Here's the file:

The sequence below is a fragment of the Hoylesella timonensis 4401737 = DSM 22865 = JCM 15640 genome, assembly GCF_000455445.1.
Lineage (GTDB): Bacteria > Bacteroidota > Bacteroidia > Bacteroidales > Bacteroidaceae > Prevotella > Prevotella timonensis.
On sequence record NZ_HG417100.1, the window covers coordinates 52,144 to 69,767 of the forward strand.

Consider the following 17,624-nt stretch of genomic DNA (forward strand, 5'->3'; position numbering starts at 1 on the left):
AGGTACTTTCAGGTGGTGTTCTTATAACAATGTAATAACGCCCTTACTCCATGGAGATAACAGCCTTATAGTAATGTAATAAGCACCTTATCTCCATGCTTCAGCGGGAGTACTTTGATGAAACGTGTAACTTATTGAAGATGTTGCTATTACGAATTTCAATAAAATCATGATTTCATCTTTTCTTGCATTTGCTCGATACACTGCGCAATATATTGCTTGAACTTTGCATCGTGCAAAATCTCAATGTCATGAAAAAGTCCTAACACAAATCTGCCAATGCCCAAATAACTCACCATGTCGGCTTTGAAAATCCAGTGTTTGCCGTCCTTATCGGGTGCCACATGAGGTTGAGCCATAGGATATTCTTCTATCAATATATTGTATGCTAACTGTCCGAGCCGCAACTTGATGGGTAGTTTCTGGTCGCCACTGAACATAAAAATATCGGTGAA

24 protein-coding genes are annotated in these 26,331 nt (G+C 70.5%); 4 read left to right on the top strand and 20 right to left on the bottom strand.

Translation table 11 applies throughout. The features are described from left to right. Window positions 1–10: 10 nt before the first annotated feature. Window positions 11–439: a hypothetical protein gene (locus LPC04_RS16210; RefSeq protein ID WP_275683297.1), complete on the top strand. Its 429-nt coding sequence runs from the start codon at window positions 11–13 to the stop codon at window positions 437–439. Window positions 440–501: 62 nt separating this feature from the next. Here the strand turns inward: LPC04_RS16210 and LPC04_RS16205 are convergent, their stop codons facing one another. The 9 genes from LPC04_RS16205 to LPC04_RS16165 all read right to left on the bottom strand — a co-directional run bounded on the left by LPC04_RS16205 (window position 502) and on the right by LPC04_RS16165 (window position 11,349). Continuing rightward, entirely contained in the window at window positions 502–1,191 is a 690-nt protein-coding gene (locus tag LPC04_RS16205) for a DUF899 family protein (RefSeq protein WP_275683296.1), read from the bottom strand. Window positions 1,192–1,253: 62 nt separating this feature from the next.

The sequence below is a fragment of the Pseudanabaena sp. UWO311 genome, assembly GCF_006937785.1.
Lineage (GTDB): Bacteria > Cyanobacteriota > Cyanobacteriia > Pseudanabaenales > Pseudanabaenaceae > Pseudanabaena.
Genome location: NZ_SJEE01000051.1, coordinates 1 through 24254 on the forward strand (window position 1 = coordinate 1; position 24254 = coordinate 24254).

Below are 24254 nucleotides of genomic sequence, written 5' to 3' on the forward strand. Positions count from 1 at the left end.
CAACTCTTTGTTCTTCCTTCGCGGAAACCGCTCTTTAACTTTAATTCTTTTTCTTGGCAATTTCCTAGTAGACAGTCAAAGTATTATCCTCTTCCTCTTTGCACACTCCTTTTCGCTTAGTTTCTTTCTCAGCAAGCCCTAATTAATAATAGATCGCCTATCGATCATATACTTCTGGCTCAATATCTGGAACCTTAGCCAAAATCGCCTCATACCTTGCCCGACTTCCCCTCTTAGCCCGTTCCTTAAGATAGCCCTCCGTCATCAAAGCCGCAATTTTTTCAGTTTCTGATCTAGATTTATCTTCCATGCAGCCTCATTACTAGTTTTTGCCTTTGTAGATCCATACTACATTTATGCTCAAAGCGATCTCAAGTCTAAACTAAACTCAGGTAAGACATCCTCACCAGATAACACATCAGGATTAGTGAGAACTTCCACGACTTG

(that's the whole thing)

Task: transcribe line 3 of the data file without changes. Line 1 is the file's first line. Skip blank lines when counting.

On sequence record NZ_HG417100.1, the window covers coordinates 52,144 to 69,767 of the forward strand.